Through proper dieting and weight training you could easily retain your 165 weight while adding lots of muscle and reducing your body fat%.
I knew a guy that used to box at 147lbs but looked like he weighed 165 because of all his muscle. But he had such a low body fat % that he was able to retain muscle and stay in the welterweight division.

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Old
04-17-2008, 09:32 AM
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Not sure if anyone cares but I switched to a Max-OT workout about 4 weeks ago.
So far the gains have been incredible.

I've added 20 lbs to almost every muscle group - bench, curl, triceps extension, military press (actually gained 30 lbs here), etc.
And I've added about 30 lbs to my squat.

I was skeptical at first because I was doing over twice as many sets for some muscle groups as I'm doing now. Arms especially. I was doing 15 sets for Tri's and 12 sets for Bi's. Now I'm doing 5 and 5 with 3 sets for forearms.
In 4 weeks, I've gained a half inch to my arms. Not an easy task for someone who's naturally thin and is nearly 34 years old.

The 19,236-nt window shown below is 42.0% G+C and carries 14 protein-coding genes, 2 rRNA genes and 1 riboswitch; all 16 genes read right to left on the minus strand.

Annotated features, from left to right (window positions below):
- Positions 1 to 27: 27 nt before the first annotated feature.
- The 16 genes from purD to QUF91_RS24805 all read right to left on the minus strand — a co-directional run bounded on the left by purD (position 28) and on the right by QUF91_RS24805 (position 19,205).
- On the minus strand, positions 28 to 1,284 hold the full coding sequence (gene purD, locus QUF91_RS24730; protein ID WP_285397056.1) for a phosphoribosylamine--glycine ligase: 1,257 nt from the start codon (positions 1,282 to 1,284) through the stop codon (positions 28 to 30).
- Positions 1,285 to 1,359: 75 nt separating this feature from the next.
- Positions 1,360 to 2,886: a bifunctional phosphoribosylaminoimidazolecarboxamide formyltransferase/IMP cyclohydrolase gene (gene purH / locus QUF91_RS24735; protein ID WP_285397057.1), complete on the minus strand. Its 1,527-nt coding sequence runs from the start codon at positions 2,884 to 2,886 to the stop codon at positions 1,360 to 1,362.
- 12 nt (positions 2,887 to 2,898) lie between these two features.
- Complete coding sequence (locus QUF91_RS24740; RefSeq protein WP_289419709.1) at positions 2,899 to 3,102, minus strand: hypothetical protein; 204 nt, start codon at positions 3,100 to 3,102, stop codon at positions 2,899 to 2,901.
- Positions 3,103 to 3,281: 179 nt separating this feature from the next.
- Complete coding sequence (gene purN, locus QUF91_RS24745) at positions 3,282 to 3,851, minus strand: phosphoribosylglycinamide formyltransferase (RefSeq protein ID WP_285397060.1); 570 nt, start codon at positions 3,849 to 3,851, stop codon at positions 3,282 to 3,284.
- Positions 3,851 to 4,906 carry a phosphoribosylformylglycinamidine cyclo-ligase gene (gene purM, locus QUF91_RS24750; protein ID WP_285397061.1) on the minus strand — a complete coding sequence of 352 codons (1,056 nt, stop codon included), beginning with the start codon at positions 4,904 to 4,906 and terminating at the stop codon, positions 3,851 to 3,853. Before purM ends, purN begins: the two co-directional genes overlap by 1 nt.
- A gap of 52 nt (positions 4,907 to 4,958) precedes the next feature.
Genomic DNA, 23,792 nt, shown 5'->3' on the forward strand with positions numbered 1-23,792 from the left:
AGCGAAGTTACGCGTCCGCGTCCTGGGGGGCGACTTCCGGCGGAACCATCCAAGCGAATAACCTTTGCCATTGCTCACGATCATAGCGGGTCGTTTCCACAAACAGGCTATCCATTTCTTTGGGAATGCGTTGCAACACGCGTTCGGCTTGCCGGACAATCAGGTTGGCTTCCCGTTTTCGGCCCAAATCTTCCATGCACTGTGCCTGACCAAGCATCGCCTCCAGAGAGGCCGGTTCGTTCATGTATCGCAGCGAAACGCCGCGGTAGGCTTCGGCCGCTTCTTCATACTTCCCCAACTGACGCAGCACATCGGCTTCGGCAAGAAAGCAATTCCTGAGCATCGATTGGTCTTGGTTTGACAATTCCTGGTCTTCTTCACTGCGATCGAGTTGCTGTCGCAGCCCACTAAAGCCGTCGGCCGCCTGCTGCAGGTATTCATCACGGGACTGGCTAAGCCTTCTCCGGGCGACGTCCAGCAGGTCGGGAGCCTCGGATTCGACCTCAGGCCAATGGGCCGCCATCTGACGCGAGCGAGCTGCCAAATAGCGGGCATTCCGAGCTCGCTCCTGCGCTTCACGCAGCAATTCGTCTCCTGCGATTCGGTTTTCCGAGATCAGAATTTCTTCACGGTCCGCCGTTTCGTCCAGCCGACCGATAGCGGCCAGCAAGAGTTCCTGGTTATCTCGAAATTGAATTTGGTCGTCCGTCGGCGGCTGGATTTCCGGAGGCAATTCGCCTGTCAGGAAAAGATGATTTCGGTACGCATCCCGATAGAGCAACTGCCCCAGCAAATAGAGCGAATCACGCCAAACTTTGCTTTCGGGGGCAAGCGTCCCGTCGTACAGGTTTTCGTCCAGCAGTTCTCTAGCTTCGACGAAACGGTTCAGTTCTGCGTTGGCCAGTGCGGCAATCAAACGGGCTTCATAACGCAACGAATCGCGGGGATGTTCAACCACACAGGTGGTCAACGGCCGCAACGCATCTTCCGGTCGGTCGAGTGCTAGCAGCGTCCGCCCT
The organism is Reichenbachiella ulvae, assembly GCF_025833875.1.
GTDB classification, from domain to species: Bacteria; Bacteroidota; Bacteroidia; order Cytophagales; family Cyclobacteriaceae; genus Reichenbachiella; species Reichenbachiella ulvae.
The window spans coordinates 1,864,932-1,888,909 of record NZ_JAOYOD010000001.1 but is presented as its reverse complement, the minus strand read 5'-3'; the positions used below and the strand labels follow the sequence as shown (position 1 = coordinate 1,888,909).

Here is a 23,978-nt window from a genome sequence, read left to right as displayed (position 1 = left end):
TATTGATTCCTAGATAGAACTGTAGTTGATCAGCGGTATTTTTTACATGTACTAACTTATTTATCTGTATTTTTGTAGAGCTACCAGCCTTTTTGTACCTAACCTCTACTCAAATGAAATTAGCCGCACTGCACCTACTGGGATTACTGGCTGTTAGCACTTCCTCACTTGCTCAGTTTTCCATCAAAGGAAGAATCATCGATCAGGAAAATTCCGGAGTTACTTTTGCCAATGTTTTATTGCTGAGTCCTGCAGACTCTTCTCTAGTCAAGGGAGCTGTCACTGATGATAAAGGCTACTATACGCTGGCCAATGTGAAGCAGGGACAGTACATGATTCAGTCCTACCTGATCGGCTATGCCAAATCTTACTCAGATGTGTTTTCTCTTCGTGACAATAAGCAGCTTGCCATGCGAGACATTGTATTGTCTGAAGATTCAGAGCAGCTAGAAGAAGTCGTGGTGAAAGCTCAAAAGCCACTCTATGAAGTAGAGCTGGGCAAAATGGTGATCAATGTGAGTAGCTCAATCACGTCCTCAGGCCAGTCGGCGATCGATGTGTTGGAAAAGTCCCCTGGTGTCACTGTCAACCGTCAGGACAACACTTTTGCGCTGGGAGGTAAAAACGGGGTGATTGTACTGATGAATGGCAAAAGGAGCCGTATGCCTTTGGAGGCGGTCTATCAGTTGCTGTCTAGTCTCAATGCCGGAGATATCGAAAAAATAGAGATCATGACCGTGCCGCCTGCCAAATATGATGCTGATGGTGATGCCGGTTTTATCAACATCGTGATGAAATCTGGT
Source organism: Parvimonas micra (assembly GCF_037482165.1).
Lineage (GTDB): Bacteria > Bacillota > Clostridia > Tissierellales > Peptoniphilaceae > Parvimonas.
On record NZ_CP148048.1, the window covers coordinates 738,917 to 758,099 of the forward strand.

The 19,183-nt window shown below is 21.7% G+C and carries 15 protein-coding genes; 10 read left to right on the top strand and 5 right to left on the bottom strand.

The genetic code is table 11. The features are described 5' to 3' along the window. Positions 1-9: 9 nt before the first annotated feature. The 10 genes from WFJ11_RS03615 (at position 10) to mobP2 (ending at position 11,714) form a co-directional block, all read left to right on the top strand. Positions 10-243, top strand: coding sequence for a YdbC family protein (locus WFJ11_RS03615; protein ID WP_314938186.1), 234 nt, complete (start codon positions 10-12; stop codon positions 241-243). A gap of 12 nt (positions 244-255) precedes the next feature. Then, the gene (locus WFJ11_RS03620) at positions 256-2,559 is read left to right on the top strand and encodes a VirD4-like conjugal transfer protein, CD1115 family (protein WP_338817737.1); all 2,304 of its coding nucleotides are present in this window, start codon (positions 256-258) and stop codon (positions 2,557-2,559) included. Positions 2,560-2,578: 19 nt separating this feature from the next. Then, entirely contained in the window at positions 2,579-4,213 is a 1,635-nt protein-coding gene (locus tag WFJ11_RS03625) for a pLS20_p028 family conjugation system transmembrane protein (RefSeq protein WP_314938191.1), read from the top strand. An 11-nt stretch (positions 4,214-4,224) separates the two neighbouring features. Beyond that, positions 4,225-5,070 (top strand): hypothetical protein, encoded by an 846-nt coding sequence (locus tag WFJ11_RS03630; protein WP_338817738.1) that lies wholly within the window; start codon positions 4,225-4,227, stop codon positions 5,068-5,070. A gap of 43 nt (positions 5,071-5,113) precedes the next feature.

For those that need a change or are hitting plateaus I highly recommend this program. I will be using the MAX-OT principals in all my workouts now.

I might change up the rep scheme and rest time every now and then, just to shock the muscles. But for the most part I'm sticking to the 4-6 rep and 2-3 minute rest intervals while avoiding isolation movements like concentration curls, flys or leg extentions.

The only thing that sucks is that I don't have as much time to get cardio done within the week. But I've been doing it at home at night while incorporating some HITT on the stationary bike after a workout at the gym.


Last edited by AngryBoss: 04-17-2008 at 09:39 AM.
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Old
04-17-2008, 01:31 PM
  #23
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If you want strength stay away from body building routines, most of them are terrible.
Your goal for working out is to develop strength, mass comes from your diet. You can get ridiculously strong with out putting on much weight. For example look at some of the lower weightclass olympic lifters, they lift twice their bodyweight over their heads.
You have to ask yourself what your goal is: to look strong, or to be strong. Than ask yourself what the goal of a bodybuilder is, and what the goal of a power lifter is.

There are many good strength/power lifting routines, but the 5x5 has worked for everyone that I know that has tried it. The link is for Bill Starr's variation, its all laid out for you so you can't mess it up, and its easy to follow. Give this routine two months and I guarantee that you won't be dissapointed.

http://www.eclipsegym.com/forums/viewtopic.php?t=57